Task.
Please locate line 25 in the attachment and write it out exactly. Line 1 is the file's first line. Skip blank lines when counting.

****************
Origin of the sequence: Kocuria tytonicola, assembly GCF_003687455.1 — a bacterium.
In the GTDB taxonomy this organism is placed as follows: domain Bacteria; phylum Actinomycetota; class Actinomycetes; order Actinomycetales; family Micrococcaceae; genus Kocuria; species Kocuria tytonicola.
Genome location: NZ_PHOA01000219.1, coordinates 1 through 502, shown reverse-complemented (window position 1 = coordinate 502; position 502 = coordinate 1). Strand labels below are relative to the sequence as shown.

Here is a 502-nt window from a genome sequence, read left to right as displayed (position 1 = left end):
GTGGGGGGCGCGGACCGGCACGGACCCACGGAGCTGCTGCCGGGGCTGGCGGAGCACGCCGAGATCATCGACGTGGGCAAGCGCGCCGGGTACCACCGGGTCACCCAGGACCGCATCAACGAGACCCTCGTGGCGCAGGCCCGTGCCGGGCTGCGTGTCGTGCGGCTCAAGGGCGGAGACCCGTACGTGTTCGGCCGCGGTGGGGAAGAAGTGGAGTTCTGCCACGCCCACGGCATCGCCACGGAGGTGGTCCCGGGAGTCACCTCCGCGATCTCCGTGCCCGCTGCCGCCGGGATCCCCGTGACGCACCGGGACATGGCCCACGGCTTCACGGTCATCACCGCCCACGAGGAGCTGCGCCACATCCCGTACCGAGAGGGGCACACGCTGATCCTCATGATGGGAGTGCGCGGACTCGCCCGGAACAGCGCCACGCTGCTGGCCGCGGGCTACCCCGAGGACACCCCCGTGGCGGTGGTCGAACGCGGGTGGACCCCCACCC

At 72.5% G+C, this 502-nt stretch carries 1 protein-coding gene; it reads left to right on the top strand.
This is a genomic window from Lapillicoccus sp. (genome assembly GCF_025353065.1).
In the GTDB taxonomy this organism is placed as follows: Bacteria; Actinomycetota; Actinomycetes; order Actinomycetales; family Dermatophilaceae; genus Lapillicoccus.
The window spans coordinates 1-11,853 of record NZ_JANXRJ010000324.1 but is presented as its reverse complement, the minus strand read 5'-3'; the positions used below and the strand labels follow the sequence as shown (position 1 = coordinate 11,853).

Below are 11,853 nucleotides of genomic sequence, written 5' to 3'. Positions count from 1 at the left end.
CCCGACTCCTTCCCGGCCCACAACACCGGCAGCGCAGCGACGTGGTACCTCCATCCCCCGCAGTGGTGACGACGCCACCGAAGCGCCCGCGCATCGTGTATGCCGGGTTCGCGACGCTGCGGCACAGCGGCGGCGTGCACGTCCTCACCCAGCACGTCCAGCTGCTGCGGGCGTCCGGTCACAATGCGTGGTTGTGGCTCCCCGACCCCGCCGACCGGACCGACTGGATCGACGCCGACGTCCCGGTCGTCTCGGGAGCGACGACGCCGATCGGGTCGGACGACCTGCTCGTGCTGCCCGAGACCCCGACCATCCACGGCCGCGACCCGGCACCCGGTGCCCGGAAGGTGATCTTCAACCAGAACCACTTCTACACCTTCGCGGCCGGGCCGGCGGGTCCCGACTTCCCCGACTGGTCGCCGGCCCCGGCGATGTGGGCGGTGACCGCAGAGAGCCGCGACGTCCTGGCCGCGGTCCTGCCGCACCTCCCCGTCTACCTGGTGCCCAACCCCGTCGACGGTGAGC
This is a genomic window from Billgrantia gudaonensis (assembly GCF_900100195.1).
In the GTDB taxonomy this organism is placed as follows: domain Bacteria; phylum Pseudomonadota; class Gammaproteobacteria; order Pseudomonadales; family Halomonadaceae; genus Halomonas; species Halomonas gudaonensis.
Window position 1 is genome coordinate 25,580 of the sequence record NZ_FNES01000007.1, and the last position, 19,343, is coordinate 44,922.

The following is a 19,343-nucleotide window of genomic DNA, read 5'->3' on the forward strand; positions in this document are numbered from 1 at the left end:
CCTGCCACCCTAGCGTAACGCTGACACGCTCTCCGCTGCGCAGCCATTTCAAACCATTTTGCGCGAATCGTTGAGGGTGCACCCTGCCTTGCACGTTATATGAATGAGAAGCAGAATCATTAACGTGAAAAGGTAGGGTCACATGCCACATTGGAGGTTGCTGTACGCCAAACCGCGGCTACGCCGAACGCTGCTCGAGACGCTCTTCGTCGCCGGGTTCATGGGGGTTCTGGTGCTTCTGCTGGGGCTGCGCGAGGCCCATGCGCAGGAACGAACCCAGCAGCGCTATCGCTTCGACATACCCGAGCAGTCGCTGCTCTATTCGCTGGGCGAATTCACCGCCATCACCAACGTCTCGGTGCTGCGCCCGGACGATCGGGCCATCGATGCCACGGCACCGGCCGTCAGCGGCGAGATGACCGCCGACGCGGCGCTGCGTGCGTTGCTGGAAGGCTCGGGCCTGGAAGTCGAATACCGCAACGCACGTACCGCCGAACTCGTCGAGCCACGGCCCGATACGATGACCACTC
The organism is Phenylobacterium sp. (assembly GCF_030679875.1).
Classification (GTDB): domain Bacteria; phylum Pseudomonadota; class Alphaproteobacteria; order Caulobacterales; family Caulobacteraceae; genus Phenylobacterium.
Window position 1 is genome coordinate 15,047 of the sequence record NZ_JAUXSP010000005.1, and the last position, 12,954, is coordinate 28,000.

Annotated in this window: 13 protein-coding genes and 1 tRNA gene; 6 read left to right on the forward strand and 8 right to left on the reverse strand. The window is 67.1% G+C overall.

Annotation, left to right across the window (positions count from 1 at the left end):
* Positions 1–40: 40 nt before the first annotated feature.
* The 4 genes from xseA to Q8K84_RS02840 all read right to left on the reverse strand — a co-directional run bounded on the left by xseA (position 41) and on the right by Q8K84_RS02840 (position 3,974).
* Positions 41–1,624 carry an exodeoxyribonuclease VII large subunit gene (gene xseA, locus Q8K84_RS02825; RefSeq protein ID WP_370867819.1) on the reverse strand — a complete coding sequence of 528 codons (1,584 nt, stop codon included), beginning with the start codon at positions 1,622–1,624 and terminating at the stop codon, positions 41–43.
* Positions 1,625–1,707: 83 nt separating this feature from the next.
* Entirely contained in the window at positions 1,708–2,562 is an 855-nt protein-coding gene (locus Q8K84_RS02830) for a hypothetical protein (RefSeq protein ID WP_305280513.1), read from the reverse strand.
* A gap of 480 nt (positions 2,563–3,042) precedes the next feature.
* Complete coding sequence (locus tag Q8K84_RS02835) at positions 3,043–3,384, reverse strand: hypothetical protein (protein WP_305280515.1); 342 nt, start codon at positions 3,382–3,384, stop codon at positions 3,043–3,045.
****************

* Positions 1,625–1,707: 83 nt separating this feature from the next.